Use a snuffer or a spoon to put out candles
Blowing out candles can send sparks and hot wax flying, use a snuffer as this is much safer.
Don’t move candles when they’re burning
You increase the risk of fire or injury if you move a candle while it is lit. Don’t let anything fall into the hot wax and leave them to cool down before you try to move them.
Keep loose clothing and hair away from candles/tea lights when they are lit
If there’s any chance you could lean across a candle or brush past it and forget it’s there, put it somewhere else.
Take care with ritual or scented candles
These kinds of candles turn to liquid in order to release their fragrance, so always burn them in a suitable glass or metal container that can withstand the heat of the liquid.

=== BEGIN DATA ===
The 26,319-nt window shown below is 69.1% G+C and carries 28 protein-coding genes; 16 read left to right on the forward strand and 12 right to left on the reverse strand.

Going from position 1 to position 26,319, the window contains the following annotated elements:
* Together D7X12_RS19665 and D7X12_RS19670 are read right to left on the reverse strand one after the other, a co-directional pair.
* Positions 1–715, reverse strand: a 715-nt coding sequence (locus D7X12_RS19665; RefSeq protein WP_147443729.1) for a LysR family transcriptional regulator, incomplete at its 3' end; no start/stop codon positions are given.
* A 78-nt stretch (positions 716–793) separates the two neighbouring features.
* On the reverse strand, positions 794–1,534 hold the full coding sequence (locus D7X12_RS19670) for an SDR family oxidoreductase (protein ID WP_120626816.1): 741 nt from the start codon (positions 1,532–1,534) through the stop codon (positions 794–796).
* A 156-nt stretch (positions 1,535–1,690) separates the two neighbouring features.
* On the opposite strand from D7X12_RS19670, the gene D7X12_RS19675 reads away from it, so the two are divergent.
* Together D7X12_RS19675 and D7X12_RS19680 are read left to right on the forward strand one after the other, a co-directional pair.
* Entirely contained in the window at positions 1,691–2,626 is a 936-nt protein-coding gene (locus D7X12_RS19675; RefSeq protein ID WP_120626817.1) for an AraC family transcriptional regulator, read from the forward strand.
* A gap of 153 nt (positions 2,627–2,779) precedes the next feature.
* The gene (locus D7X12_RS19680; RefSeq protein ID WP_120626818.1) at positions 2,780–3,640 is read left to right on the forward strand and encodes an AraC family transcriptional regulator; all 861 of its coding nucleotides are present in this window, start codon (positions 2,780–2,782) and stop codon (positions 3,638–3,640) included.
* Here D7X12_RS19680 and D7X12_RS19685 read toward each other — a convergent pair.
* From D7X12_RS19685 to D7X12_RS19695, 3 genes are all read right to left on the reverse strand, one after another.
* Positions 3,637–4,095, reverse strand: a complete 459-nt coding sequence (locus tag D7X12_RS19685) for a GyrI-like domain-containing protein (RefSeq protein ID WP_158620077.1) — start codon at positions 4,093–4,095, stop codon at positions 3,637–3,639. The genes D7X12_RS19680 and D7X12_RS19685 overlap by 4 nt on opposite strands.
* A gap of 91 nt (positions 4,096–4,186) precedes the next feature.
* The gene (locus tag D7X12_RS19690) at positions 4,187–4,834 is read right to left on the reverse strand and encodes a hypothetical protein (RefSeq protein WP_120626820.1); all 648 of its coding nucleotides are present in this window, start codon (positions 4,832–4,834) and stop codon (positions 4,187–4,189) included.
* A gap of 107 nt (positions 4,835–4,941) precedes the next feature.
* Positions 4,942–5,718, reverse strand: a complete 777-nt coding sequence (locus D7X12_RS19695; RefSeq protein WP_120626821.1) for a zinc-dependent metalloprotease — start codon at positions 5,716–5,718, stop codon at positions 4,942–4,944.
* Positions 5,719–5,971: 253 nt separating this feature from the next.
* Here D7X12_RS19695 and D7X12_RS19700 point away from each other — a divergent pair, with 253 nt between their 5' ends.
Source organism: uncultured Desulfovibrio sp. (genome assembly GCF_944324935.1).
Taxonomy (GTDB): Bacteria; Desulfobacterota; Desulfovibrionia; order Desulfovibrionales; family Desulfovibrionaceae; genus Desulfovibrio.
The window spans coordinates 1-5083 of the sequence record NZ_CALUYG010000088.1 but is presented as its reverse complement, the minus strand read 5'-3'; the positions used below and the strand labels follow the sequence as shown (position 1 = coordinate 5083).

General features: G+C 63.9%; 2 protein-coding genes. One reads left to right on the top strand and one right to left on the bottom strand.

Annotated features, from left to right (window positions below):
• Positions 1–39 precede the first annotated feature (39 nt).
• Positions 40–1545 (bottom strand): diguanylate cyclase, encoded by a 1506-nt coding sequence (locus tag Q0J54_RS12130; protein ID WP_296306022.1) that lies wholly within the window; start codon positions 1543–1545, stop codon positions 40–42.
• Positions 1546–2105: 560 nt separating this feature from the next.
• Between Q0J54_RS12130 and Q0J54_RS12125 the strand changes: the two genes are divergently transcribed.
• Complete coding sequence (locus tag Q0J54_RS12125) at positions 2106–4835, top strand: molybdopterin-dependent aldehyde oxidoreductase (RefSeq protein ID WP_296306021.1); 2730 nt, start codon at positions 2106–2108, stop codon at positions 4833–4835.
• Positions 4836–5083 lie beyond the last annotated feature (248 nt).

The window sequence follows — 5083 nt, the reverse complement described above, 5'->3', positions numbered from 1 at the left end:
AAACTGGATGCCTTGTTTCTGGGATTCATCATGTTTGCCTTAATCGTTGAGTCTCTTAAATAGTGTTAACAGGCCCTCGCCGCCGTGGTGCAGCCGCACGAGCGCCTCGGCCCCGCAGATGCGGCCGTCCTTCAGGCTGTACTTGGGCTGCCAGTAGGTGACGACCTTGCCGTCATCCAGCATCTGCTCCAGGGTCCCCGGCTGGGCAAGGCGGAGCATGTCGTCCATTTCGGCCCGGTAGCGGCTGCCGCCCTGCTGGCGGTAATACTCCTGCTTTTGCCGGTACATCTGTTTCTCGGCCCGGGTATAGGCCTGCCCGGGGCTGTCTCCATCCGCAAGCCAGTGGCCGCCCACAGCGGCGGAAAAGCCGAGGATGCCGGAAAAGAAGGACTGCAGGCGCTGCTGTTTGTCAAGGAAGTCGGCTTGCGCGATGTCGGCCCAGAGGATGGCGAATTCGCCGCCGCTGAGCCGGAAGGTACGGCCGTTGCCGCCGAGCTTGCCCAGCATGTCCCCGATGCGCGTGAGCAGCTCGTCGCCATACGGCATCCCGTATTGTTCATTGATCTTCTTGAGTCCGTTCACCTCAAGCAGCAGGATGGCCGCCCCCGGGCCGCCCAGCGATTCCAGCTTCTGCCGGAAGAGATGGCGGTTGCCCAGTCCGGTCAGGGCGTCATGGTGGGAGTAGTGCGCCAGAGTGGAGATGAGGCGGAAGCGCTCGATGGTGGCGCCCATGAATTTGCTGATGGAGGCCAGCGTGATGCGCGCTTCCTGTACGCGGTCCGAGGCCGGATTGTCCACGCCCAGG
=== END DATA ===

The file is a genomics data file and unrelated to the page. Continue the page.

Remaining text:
Always have a working smoke detector
Every home should have at least one smoke detector on every floor, but it’s a good idea to have one in every room where you burn candles. Make sure you check that the detector is working regularly.
It's safer to use battery-operated (flameless) candles
Benefits of flameless candles
Sometimes called LED, battery-operated, or electric candles – flameless candles have a number of advantages:
- You can leave them unattended
- You don’t have to worry about pets or children knocking them over
- If you doze off while a flameless candle is on, it’s not a problem
- You can use them outdoors
- You can buy flickering, rechargeable, coloured and waterproof versions
In relation to candles in jars, there have been occasions when glasses and jars have cracked or shattered – exposing the open flame – without warning when the wax levels get low. This is due to less heat energy being absorbed by the remaining wax resulting in the glass heating up excessively to the point when it may crack or shatter with force.
Users are advised to continually supervise all candles and extinguish the candle when the level of wax reduces close to the base of a jar, say to 1 or 1.5cm.
Even once the candle is out, never pick up a hot jar that has contained a burning candle until it has cooled sufficiently to be able to do so.